The Executive Summary of the plan reads as follows:

“The 30 Million Solar Homes policies leverage federal power to spark investment that can serve more than 30 million households with rooftop or community solar over the next five years. This decentralized approach to reaching one in four households with solar maximizes and disperses the economic benefits of expanding clean energy in the fight against climate change, directly benefiting as many Americans as possible.

“More than three quarters of total federal investment benefits marginalized communities, including low and moderate income communities, environmental justice communities, and solar deserts. Over 300 advocacy organizations, solar businesses, and faith communities have signed on in support of 30 Million Solar Homes.”

Two Thirds Of Benefits Will Flow To Underserved Communities

As of the end of the first quarter of this year, the U.S. solar industry had installed 102.8 GW of capacity, enough to power roughly 18.6 million homes. Adding rooftop solar to 30 million homes would equate to 151 GW in new solar capacity — 50% more than all the solar capacity currently in place.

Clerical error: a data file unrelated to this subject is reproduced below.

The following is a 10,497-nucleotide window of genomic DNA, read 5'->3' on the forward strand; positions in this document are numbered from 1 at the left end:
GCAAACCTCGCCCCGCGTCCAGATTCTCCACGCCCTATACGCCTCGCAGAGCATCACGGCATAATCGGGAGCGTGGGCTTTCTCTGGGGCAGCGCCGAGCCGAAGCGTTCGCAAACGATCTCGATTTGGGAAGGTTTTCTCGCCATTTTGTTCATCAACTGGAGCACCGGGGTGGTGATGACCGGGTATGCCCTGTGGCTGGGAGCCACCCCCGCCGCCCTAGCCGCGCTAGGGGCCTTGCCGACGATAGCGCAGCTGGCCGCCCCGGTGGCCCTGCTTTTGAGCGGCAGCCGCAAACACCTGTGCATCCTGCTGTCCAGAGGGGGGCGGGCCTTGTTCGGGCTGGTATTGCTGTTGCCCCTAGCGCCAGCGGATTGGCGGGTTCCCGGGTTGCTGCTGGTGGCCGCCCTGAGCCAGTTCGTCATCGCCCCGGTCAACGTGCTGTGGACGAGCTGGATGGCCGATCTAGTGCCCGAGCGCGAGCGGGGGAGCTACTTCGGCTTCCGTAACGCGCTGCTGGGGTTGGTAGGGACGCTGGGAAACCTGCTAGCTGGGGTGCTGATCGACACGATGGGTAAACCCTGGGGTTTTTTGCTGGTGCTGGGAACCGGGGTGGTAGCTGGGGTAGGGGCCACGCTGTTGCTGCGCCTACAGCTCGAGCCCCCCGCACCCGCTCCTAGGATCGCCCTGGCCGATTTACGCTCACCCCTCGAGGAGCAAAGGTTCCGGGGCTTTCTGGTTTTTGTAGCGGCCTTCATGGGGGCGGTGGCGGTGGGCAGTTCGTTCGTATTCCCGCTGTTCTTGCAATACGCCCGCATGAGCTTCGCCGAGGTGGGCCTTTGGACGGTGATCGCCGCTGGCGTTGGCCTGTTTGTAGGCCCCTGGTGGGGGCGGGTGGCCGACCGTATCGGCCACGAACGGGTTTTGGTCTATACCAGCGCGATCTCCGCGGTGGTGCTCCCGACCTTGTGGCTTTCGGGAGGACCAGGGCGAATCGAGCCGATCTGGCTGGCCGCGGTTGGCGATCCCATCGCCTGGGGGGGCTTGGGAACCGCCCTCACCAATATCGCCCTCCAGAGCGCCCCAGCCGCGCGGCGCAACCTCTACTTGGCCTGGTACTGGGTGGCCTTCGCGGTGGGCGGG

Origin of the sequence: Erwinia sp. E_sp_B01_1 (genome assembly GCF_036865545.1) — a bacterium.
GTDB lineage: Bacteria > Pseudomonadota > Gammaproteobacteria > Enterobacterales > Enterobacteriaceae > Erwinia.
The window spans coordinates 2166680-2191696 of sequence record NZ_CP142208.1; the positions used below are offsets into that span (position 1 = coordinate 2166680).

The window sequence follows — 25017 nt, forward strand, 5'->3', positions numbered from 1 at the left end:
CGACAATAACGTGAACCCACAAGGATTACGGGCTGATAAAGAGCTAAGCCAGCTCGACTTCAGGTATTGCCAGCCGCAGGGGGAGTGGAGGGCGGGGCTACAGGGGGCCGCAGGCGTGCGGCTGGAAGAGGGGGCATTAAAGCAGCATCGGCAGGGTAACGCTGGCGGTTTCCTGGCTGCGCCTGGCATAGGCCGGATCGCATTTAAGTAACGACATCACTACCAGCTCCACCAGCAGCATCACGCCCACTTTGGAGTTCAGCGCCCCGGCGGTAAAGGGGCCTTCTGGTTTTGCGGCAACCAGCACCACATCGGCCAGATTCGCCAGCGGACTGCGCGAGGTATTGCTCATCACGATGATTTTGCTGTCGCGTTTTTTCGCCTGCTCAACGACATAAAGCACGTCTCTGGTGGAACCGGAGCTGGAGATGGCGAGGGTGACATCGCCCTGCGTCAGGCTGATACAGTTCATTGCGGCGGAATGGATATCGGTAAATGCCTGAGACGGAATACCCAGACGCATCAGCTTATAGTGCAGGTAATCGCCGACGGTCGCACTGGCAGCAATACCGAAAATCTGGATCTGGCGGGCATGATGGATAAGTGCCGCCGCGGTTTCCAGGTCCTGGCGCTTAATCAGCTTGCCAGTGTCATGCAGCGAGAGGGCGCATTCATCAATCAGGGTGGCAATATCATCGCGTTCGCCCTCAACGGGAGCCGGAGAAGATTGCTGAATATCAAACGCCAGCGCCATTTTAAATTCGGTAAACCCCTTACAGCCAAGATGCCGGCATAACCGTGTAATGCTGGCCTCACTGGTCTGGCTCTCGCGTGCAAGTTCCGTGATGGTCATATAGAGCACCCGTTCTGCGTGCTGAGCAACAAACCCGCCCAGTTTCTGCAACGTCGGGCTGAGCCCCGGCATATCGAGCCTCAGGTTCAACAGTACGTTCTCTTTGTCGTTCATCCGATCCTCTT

Along with job creation, installing solar on 30 million homes would lead to 100 GW of the 151 GW of proposed capacity being installed in marginalized communities, helping to improve access equity to solar and easing the historic economic imbalance of the resource. The benefits of local solar are particularly important for these communities as many have been disproportionately impacted by the pandemic and face a slow economic recovery. Specific proposals that would benefit underserved communities include:

  • A bonus 10% tax credit for commercial projects that provide Davis-Bacon prevailing wages and benefits.
  • A 10% bonus credits to commercial projects primarily serving marginalized communities, or that provide resilience by combining solar and energy storage.
  • A 10% bonus credits to residential projects also serving marginalized communities or providing resilience.
  • Modifications to prioritize projects that provide a direct financial benefit to residents through electricity bill credits and other benefits.

The proposal also calls for:

  • DOE loan guarantees for equitable community solar projects.
  • Reauthorizing clean energy block grants for state, tribal, territorial, and local governments.
  • Establishing solar plus storage grants for resiliency in marginalized communities.